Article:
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Le Ciel Regarde la Terre - Artist: Philippe Pastor
Philippe Pastor, CRT-B3. La nature défigurée, 2008, mixed tecnique on wood, 460x310 cm.

VENICE.- For the first time the Principality of Monaco will be taking part in the 53rd International Art Exhibition – Venice Biennial, at the prestigious Palazzo del Presidio Militare, Caserma Cornoldi in Riva degli Schiavoni.
To represent the new pavilion, the commissioner Miria Vicini and the curator Giacomo Zaza have chosen the Monegasque artist Philippe Pastor with his important work Le ciel regarde la terre. The show offers a first time exhibition of a nucleus of three great paintings, especially made for the event, and an installation with burnt tree trunks.

Protection of nature, rebellion against man’s negligence towards our planet – these are the main themes expressed by the artist. Philippe Pastor, who has been active for many years both on the international front and in Southern France, has designed great works for the Venice Biennial, to be exhibited in the open so they can interact with the weather.

Like images of the Earth taken from a satellite, the wooden panels called Ouragan, Le pole nord, La nature défigurée are laid out as if they were three acts, and are each placed on an iron structure reminiscent of the stage on a theatre of the world. The great paintings look out over a sort of human and natural chaos, divided by themes: nature, North Pole, pollution.

The works incorporate masses of natural pigments coming from Morocco (ochre and brown, blue, green), blended with natural elements (branches, dry leaves, sand, etc.) manipulated and shaped through fire, water and the use of compressed air. By using a blow torch, water and earths, Pastor creates a shapeless representation of the world, rich in references to the unexpected forces which cut through existence. At the origin of the representation lies his feelings before climate change, death, anxieties and environmental disasters. This disquiet is channelled through the flow of paint which he puts into his works.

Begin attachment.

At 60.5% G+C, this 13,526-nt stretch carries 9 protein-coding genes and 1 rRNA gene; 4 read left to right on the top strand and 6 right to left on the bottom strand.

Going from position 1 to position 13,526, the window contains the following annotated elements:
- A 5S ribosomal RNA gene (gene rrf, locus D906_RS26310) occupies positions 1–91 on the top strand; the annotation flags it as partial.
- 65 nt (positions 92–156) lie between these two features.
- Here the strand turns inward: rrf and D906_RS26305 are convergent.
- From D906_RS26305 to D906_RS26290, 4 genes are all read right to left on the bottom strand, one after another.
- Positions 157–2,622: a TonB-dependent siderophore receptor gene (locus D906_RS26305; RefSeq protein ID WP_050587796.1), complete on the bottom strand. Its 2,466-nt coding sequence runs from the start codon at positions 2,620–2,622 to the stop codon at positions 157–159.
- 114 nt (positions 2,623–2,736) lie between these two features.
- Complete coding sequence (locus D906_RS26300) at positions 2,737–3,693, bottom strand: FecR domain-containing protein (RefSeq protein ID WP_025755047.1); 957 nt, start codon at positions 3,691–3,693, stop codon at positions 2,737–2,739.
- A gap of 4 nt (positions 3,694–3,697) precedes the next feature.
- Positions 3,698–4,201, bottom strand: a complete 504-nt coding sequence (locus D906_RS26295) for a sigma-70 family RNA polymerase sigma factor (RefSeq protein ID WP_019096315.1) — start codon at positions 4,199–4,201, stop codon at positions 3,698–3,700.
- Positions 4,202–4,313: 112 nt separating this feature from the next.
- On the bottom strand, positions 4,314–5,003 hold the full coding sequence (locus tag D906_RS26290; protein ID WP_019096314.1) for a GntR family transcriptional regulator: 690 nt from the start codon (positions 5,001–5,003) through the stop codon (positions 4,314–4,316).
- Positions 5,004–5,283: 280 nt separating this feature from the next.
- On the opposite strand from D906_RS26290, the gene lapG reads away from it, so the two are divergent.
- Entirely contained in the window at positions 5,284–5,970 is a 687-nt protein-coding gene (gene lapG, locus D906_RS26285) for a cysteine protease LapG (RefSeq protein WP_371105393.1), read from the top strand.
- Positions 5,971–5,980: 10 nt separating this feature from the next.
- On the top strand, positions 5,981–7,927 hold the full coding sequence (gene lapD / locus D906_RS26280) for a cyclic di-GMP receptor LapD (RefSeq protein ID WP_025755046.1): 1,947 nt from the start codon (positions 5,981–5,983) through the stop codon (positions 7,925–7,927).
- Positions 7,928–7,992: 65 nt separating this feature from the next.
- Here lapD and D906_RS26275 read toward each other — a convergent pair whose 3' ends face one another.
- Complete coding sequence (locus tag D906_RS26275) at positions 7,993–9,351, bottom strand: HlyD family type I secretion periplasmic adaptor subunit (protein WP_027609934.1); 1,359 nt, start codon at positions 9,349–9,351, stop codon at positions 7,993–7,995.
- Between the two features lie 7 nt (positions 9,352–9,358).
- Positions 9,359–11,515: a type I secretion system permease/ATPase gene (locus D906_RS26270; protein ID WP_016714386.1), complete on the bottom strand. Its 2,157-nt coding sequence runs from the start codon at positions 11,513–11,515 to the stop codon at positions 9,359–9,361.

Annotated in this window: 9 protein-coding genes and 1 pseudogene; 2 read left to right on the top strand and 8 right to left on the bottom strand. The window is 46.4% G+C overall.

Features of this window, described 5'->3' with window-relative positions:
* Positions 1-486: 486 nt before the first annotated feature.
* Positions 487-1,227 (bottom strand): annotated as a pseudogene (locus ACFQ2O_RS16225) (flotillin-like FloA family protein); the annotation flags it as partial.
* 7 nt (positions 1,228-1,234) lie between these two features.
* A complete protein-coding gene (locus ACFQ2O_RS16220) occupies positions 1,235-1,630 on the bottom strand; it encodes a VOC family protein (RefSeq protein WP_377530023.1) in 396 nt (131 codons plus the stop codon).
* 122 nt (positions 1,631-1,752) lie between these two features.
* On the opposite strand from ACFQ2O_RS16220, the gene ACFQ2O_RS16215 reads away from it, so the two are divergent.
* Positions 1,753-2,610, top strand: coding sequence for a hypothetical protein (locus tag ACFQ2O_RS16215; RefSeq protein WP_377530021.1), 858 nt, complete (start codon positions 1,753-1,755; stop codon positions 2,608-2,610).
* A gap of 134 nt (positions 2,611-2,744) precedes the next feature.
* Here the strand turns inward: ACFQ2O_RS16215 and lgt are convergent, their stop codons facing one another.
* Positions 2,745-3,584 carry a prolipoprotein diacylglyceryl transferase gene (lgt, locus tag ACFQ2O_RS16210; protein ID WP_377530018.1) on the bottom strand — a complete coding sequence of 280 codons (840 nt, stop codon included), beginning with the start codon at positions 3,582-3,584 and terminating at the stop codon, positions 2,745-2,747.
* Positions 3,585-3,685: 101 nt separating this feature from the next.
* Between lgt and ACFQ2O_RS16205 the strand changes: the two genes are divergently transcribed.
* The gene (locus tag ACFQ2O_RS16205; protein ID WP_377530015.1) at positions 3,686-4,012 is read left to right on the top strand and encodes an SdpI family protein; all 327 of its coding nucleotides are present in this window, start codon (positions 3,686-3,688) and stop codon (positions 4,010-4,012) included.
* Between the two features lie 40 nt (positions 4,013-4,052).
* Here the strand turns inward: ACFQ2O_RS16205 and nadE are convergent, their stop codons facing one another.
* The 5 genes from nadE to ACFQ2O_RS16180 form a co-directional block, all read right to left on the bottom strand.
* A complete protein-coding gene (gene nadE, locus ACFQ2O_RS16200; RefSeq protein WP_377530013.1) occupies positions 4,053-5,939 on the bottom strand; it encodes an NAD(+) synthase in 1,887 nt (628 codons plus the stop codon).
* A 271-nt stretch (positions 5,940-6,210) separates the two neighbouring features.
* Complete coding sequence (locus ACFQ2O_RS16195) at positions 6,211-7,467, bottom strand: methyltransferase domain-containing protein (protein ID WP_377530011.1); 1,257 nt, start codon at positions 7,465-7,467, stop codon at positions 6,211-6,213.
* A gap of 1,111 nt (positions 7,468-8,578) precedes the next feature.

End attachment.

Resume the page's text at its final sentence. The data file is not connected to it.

Philippe Pastor’s project also includes – in the corner area of the hall – an installation consisting of a group of tall burnt trees, reinvented by chromatic inserts, with yellow, green, red sections, made through the use of wreckage coming from sites of terrorist attacks: Les Arbres Brûlés. The totem trees come from the forest of Garde Freinet (Massif des Maures) – hit by the fire lit by an arsonist in 2003, they come back here to mark a path, this time an auspicious one, looking up to the sky .

By means of these burnt trunks, Philippe Pastor continues his commitment in favour of the United Nations programme for the environment and the campaign “Plantons pour la Planète” (“Planting for the Planet”). Through his association Art and Environment, to which a part of the proceeds of the sale of his sculptures and all the funds collected during the events are allocated, Pastor takes part in programmes for reforestation and for making children aware of environmental problems.

Giacomo Zaza, curator of the event, comments: “The panels of the Biennial seem to reveal three visions which are almost cruel and bestial. Here a surface which is changing and uncertain prevails, where the way the matter moves on the support depends on restlessness and the will to denounce. Looking at the Earth from the sky means viewing reality top down, starting from the adoption of “impulse strategies” which are able to proceed from the soul and from the spirit, descending down into the earth surfaces, the damp pigment, the metal grid which symbolically controls and holds all”.

The creativity of Philippe Pastor, halfway between monumental painting and wood sculpture, prospers in a multiple variety of subterranean perspectives which goes beyond the fleeting aspects of today’s society: it opens up to a reflection about issues of the collectivity and the environment, always keeping well in mind the endogenous relation with nature, together with the symbolic interpretation of things.

Philippe Pastor has exhibited his works in many public and private places of international prestige, such as the Modern Art Gallery in Miami (2003) and the offices of the United Nations in New York (2008). The artist, who took part in 2007 in the 52. Venice Biennial, is being presented in more than ten galleries around the world.

The exhibition has been organized with the support of the Honorary Consul of the Principality of Monaco, Mrs Anna Licia Balzan who has been working successfully for years in the field of promoting art and culture .

The show is accompanied by a detailed catalogue in English, French and Italian, published by Christian Maretti Editore with texts by Giacomo Zaza.

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